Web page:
Italian physicist Carlo Rovelli suggests that the universe may have been the result of a big jump

From what I understand of your book, a white hole is like a black hole in reverse – or as you describe it – like a movie running backwards. Can you explain why they are significant?

We’ve seen black holes and taken pictures of them colliding. We see matter swirling around them and falling into them. But then what? If we fall into them we will be squeezed and writhed but if we say that we have resisted then what will happen next? Do monsters eat what falls into it and do they go to another universe? One can speculate in every way. What I describe in my book is that something very simple happens. Things fall and then they rise again. Like a ball that bounces up from the ground, it follows the same path as it bounces back up, but with less speed. What interested me and my colleagues was that jumping is also predicted by Einstein’s theories. The possibility of things coming out is what we call a white hole. Einstein’s theories did not accommodate a hopping potential, but quantum mechanics [The science and laws governing the subatomic world] will do So we use the 'loop quantum gravity’ equation – the theory of quantum mechanics and gravity – This suggests that the black hole itself jumps and turns into a white hole. If this is true, it implies that space and time undergo 'quantum jumps’ and suggests that we need to change our understanding of what space-time is. Electrons undergo quantum jumps, which make all our electronic devices possible. These are quantum jumps of matter and do nothing to space or time. But here, the shape of space itself is a quantum jump. This indicates that time is no longer this uniform, local thing and makes little 'jumps’. – Like a stretchy rubber band.

READ  Astrobotic to launch a formal investigation into the failed Peregrine mission

Is it possible that our universe emerged from a white hole, one that was previously swallowed by a black hole?

Well, it is the same but there are some differences. A ball going up after bouncing is slower and has less speed and energy. Where did the energy go? It dissipates heat to the ground. Black hole-white-hole transition is similar, which is why studying the transition is complicated. The dissipated energy of a white hole was studied by Stephen Hawking; This is his major contribution to physics. Black holes emit heat or 'Hawking radiation’, and this information is not lost, but can emerge from the 'white hole’. There is an interesting theory that a universe collapsing into a black hole would collapse and create something similar to the Big Bang. We don’t know if that’s the case, but it’s possible. The equations predicting a black and white and a bounce are very similar. So you and I in this universe may have come out of a 'big jump’ from what seems to us like a big bang 14 billion years ago. Towards the end of his life, Stephen Hawking used to say that if you feel like you’re in a black hole, you’re stuck in it forever. Even black holes are not permanent.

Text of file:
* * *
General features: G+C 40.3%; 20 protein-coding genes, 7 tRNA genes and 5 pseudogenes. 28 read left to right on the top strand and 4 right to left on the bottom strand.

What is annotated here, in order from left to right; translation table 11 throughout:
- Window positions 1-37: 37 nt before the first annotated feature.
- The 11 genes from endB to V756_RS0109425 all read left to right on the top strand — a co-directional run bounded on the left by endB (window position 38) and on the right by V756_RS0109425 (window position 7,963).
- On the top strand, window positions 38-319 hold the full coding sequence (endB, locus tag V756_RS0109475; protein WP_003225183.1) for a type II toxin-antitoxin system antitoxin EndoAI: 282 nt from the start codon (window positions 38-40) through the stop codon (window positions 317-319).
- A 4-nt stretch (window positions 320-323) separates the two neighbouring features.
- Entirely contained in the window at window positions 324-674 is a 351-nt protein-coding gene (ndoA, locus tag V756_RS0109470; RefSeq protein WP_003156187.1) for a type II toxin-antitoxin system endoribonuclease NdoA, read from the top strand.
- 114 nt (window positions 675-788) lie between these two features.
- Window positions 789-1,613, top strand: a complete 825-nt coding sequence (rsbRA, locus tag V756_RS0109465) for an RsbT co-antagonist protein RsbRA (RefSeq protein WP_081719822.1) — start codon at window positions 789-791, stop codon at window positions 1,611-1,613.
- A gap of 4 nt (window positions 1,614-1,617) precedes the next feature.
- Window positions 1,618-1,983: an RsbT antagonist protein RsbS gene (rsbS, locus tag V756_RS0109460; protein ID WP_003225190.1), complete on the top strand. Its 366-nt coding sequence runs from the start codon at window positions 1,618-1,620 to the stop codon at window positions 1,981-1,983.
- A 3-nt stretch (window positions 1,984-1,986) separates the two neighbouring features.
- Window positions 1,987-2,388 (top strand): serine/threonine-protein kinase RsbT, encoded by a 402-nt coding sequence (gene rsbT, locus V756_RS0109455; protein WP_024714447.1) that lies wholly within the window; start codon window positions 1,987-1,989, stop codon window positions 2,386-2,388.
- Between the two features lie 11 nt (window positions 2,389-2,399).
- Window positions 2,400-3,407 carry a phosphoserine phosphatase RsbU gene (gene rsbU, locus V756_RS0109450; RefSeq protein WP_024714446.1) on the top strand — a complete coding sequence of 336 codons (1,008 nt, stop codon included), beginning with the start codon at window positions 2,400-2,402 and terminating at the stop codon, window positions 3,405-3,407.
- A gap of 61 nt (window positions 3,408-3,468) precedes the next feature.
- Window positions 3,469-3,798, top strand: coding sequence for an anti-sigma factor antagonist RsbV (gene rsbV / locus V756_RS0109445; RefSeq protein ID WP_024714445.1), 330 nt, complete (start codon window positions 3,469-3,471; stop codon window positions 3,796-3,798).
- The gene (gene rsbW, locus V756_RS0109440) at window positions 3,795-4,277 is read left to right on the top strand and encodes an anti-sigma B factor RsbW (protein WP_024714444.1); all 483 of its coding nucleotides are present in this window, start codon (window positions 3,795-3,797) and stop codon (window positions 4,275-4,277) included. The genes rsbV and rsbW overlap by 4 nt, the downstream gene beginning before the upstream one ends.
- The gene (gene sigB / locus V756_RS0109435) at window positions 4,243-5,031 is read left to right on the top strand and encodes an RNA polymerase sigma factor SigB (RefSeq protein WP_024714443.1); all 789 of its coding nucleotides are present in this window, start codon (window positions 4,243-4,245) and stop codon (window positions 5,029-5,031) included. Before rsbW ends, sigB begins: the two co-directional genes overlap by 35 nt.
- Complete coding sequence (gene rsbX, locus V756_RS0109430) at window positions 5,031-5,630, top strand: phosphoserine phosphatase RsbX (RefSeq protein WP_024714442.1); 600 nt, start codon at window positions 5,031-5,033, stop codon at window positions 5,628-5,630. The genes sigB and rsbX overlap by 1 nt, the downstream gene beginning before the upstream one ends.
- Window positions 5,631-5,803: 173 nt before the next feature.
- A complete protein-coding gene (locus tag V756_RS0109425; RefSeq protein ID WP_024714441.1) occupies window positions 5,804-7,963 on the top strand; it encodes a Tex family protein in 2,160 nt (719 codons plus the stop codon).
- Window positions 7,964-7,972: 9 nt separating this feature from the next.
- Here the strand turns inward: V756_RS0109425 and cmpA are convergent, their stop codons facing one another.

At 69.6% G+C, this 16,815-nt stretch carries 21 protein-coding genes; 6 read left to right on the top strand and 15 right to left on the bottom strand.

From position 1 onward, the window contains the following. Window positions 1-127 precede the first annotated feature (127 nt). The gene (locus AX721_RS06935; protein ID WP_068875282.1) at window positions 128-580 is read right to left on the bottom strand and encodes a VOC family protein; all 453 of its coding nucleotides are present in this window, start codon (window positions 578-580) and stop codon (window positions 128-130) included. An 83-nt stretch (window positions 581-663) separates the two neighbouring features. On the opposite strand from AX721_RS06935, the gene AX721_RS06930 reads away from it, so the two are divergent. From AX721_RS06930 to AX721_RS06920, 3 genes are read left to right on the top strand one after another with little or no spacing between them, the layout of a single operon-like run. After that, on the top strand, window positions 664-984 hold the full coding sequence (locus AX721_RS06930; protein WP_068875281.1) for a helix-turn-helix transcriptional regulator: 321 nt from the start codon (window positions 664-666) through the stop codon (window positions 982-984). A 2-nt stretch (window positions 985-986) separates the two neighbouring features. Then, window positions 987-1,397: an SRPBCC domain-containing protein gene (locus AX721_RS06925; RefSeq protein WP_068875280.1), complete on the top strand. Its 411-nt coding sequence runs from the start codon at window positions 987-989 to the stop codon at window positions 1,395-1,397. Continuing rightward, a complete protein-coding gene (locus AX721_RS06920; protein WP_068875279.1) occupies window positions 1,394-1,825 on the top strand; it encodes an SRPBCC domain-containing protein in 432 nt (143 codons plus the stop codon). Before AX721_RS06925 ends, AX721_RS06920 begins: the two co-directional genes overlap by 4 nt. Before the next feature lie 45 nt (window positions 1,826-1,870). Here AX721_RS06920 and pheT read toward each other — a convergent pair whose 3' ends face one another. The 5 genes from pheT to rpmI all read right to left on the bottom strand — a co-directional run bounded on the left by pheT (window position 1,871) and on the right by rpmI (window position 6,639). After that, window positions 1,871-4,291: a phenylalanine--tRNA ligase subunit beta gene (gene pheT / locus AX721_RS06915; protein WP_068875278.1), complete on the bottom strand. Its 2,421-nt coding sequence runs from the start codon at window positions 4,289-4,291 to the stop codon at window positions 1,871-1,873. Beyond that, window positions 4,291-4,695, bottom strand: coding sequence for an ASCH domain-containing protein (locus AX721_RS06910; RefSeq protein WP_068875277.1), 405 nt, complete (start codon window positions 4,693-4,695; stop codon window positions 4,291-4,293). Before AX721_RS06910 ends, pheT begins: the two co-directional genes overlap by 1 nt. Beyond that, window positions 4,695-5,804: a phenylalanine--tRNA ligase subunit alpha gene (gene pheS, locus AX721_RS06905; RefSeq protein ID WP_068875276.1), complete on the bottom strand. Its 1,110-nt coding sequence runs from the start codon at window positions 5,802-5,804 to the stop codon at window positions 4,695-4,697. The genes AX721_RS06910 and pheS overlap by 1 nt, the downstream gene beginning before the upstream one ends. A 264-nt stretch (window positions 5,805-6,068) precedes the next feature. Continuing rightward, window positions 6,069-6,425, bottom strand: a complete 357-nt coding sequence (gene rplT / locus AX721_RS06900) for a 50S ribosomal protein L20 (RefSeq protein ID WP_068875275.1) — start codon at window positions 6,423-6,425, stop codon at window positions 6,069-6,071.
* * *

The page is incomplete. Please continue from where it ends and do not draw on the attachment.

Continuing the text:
How should one understand time in 2023? Is it an abstract but persistent entity—like a marker between two events? Or is it something made of particles, stretchable and compressible, and affected by forces such as gravity?

We have discovered something very real; That time does not go the same for everyone. It seems unusual only because we are not used to it or do not experience it often. If we could travel close to the speed of light, it would be common for us to go on a long journey (at that speed) and come back to find that a younger sibling is now older than you. This is as true as the earth being round. Albert Einstein was the first to suggest that time is not as static as the ticking of a clock, but as flexible as a rubber band. What we need to know is what causes time to stretch randomly in this way.? Is it something like an electric field? Electric and magnetic fields are always around us but we don’t feel them. Similarly, there is a 'time field’ that Einstein called the gravitational field. Einstein imagined us trapped in a giant jellyfish, which is 'time’. In Einstein’s theory, there are no particles of time, but rather a substance called 'spacetime’. Mass distorts spacetime and larger ones are more. Near a black hole, time goes very fast. A person on the edge of one, looking at the Earth, can see a year pass by in a minute. But from Earth, everything moves very, very slowly, and that’s the distortion of time. It is easy to think of space and time as a single entity. It was all Einstein, 110 years ago. But we know that it is finite, and we must also account for quantum effects; Even if they are small. They are important in black holes near the big bang. If we count quantum effects, space is granular. Not continuous and smooth, and this granular aspect of space is time. However this is speculation and the result of what we think should happen when we combine quantum mechanics and gravity. That’s what I’ve been working on all these years. There are (we think) 'time-steps’. Atoms may exist in space but they do not move in space. They are space.

READ  Ursits, last meteor shower of 2023, peaks this weekend • Earth.com

Dodaj komentarz

Twój adres e-mail nie zostanie opublikowany. Wymagane pola są oznaczone *